+ University of Louisville basketball coach Rick Pitino has been in the news most of this year because of an attempted extortion plot by the ex-wife of a staff member. Turns out the extortion was the second chapter in a sordid story. Pitino got drunk one night and had sexual relations with the woman. She became pregnant and the Pitino paid for “health insurance” that was ultimately applied to an abortion. When the news of that went public, there was a media feeding frenzy. There was another press conference where Pitino spoke publicly and apologized for his “indiscretion”—and mentioned twice that his team went to the Elite Eight last year. OK—until it turned out that the public apology wasn’t Pitino’s idea; it was demanded by his university president. The suspicion of his moral fiber by the families of recruits and the vitriol of opposing crowds have yet to be seen. How long until redemption?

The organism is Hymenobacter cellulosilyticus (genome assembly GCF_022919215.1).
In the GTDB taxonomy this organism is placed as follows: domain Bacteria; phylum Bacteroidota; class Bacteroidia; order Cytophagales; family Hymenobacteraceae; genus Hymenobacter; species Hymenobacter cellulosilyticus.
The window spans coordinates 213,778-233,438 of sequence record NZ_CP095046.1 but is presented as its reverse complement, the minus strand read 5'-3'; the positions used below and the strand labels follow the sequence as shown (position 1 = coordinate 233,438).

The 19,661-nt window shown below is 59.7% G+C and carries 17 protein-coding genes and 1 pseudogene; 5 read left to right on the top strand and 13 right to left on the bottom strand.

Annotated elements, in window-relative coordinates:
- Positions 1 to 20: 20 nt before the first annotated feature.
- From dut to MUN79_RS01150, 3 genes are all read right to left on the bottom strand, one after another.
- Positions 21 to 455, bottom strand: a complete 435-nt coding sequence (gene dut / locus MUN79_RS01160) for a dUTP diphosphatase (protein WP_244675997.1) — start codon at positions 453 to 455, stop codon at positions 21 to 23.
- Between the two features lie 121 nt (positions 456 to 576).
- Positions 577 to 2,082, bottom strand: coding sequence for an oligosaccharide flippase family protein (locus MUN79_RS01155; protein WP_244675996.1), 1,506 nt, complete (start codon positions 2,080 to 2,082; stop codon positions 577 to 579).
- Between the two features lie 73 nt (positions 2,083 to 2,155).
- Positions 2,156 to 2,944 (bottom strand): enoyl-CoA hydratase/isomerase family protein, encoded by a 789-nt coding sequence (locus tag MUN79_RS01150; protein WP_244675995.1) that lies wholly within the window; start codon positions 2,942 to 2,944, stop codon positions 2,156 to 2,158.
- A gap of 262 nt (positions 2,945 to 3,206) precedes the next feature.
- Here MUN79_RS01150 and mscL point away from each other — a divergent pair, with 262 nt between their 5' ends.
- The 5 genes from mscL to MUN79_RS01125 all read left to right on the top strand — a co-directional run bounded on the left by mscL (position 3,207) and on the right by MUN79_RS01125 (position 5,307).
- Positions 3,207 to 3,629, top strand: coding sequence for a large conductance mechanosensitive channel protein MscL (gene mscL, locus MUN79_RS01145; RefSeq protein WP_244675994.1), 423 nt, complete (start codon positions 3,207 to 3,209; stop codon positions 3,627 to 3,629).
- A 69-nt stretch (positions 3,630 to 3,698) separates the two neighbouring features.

+ Lt. William Calley is linked with one of the most horrific acts in US military history—the My Lai massacre. In throes of the Vietnam War (fall, 1968), Calley led a group of soldiers on patrol who systematically slaughtered most residents of the village of My Lai. The hundred-plus bodies littered on the road were mostly women, children and the elderly. Only the intervention of a US helicopter unit who landed between Calley’s men and the villagers prevented even more death. Call it the madness of war or some sort of mass hysteria, it is a horror beyond description. Calley was court-martialed and served time. He has not spoken about it since—until last week. In a speech at a Rotary Club in Columbus, GA, Calley said that he regrets that moment every day. OK. But one of the members of the helicopter crew has been back to My Lai multiple times and developed relationships with the survivors of the massacre. He said that the survivors always ask why Lt. Calley has not come to My Lai himself and asked forgiveness. They asked, “Why wouldn’t he come and ask forgiveness, so we could give forgiveness?” How long until redemption?